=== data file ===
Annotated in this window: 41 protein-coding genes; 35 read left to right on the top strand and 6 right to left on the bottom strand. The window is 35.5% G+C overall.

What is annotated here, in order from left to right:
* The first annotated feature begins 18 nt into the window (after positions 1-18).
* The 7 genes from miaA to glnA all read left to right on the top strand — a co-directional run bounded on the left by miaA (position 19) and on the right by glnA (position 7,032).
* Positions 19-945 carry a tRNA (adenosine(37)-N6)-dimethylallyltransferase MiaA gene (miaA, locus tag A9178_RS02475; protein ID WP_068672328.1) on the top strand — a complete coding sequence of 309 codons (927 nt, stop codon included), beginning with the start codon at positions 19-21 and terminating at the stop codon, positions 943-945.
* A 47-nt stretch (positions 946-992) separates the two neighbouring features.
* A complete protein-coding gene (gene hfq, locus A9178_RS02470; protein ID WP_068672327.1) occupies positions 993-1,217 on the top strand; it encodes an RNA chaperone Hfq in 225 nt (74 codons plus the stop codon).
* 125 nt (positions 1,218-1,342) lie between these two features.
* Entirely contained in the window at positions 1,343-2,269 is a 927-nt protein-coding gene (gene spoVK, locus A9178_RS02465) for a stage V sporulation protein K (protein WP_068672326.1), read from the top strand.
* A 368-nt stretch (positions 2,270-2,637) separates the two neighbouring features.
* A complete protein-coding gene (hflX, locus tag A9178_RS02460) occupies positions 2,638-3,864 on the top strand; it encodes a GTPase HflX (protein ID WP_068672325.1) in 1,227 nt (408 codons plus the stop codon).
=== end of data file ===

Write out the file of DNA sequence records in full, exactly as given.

Annotated in this window: 41 protein-coding genes; 35 read left to right on the top strand and 6 right to left on the bottom strand. The window is 35.5% G+C overall.

What is annotated here, in order from left to right:
* The first annotated feature begins 18 nt into the window (after positions 1-18).
* The 7 genes from miaA to glnA all read left to right on the top strand — a co-directional run bounded on the left by miaA (position 19) and on the right by glnA (position 7,032).
* Positions 19-945 carry a tRNA (adenosine(37)-N6)-dimethylallyltransferase MiaA gene (miaA, locus tag A9178_RS02475; protein ID WP_068672328.1) on the top strand — a complete coding sequence of 309 codons (927 nt, stop codon included), beginning with the start codon at positions 19-21 and terminating at the stop codon, positions 943-945.
* A 47-nt stretch (positions 946-992) separates the two neighbouring features.
* A complete protein-coding gene (gene hfq, locus A9178_RS02470; protein ID WP_068672327.1) occupies positions 993-1,217 on the top strand; it encodes an RNA chaperone Hfq in 225 nt (74 codons plus the stop codon).
* 125 nt (positions 1,218-1,342) lie between these two features.
* Entirely contained in the window at positions 1,343-2,269 is a 927-nt protein-coding gene (gene spoVK, locus A9178_RS02465) for a stage V sporulation protein K (protein WP_068672326.1), read from the top strand.
* A 368-nt stretch (positions 2,270-2,637) separates the two neighbouring features.
* A complete protein-coding gene (hflX, locus tag A9178_RS02460) occupies positions 2,638-3,864 on the top strand; it encodes a GTPase HflX (protein ID WP_068672325.1) in 1,227 nt (408 codons plus the stop codon).